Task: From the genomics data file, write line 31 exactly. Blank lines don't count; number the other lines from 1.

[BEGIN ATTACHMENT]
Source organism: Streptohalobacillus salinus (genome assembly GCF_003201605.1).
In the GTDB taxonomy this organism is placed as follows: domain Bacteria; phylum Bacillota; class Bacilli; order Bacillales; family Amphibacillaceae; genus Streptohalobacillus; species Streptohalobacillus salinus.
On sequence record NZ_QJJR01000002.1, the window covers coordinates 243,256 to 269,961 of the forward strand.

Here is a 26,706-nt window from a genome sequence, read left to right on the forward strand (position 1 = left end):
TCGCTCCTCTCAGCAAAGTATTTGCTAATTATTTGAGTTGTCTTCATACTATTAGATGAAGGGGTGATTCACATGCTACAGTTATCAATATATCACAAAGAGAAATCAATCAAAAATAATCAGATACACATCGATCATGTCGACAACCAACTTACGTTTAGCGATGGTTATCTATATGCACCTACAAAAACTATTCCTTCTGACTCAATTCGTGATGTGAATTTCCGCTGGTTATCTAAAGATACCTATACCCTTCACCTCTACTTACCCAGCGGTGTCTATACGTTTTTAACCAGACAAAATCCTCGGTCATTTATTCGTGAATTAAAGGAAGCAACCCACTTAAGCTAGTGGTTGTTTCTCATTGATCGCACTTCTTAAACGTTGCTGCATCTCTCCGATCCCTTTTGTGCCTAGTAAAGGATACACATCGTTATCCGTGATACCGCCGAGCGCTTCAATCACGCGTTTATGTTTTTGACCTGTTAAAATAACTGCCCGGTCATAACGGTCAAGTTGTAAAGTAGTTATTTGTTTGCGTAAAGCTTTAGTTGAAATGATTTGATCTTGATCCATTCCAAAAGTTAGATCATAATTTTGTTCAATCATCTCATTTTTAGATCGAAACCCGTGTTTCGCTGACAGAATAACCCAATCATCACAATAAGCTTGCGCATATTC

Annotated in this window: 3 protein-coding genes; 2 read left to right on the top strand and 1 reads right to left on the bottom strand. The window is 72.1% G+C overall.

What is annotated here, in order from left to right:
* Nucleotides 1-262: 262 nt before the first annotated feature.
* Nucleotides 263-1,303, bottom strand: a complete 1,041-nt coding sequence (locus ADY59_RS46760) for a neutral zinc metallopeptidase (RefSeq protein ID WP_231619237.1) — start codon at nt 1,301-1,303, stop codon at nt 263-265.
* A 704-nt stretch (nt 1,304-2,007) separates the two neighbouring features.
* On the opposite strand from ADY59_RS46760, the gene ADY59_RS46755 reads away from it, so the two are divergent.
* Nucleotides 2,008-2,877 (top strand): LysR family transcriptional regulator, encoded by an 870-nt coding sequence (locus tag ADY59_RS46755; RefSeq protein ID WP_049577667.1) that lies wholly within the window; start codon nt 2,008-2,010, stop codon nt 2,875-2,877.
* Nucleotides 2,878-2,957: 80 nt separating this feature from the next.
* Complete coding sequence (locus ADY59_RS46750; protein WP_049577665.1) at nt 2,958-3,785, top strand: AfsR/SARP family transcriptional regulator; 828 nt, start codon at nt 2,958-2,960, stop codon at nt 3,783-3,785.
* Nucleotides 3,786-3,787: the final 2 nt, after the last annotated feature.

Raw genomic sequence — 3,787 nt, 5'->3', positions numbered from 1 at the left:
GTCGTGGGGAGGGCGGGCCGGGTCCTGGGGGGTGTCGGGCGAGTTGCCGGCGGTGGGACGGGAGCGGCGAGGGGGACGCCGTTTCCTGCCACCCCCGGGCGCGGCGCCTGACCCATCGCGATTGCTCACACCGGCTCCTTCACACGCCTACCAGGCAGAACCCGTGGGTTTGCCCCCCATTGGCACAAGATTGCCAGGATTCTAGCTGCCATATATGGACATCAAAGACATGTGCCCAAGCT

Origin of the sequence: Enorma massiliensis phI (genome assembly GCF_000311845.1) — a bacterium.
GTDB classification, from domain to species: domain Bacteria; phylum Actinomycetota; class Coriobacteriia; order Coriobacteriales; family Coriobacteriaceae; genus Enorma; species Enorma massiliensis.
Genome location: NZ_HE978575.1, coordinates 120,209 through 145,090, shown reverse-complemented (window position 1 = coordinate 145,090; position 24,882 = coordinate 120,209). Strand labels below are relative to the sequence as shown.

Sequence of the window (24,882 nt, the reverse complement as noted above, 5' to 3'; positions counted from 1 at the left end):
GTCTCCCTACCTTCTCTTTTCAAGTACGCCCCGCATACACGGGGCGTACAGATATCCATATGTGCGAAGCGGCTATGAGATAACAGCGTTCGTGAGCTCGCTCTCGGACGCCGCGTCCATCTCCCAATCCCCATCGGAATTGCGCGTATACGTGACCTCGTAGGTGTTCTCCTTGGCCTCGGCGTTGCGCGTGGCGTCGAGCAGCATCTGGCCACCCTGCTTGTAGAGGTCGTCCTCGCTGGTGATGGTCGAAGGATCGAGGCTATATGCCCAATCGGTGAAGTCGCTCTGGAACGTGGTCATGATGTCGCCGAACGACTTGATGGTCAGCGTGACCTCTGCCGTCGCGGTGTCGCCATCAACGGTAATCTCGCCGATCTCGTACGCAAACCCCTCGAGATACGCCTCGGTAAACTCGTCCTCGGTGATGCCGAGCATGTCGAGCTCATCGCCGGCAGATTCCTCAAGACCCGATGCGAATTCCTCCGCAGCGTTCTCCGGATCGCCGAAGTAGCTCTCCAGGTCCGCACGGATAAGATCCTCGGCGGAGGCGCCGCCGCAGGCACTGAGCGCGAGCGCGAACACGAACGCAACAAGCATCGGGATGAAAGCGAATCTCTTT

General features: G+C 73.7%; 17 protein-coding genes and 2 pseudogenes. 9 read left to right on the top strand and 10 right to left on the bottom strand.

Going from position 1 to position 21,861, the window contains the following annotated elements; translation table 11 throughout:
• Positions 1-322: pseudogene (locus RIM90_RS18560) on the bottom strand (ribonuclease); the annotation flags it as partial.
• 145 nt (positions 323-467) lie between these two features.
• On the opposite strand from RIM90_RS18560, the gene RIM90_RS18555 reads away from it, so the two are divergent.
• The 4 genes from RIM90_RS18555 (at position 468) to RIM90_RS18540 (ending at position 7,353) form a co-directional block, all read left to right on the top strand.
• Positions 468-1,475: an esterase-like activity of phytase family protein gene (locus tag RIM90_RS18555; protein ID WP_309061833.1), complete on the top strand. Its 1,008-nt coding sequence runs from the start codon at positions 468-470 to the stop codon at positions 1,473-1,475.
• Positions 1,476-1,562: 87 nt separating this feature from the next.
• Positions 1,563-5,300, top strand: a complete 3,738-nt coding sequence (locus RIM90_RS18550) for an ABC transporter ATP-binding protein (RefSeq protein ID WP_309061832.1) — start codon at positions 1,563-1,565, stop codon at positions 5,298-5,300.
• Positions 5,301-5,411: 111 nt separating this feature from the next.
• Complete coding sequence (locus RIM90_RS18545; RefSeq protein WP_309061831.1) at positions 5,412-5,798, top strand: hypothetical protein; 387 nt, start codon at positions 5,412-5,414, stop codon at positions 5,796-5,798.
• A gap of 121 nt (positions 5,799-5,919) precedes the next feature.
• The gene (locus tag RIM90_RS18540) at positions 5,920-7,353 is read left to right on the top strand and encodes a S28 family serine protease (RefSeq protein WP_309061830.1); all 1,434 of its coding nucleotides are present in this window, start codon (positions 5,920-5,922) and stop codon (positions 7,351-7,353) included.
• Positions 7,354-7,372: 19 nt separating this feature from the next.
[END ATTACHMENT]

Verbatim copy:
• Positions 1,563-5,300, top strand: a complete 3,738-nt coding sequence (locus RIM90_RS18550) for an ABC transporter ATP-binding protein (RefSeq protein ID WP_309061832.1) — start codon at positions 1,563-1,565, stop codon at positions 5,298-5,300.